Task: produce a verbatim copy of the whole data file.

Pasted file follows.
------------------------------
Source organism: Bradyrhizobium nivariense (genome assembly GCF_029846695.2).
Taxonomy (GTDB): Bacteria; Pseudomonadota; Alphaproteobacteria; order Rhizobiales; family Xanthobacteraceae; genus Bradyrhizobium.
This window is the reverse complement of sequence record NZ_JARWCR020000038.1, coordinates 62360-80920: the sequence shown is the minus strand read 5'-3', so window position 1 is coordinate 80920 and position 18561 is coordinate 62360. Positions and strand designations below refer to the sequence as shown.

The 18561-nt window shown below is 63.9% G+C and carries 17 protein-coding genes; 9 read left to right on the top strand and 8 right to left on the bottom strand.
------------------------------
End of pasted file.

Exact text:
Source organism: Bradyrhizobium nivariense (genome assembly GCF_029846695.2).
Taxonomy (GTDB): Bacteria; Pseudomonadota; Alphaproteobacteria; order Rhizobiales; family Xanthobacteraceae; genus Bradyrhizobium.
This window is the reverse complement of sequence record NZ_JARWCR020000038.1, coordinates 62360-80920: the sequence shown is the minus strand read 5'-3', so window position 1 is coordinate 80920 and position 18561 is coordinate 62360. Positions and strand designations below refer to the sequence as shown.

The 18561-nt window shown below is 63.9% G+C and carries 17 protein-coding genes; 9 read left to right on the top strand and 8 right to left on the bottom strand.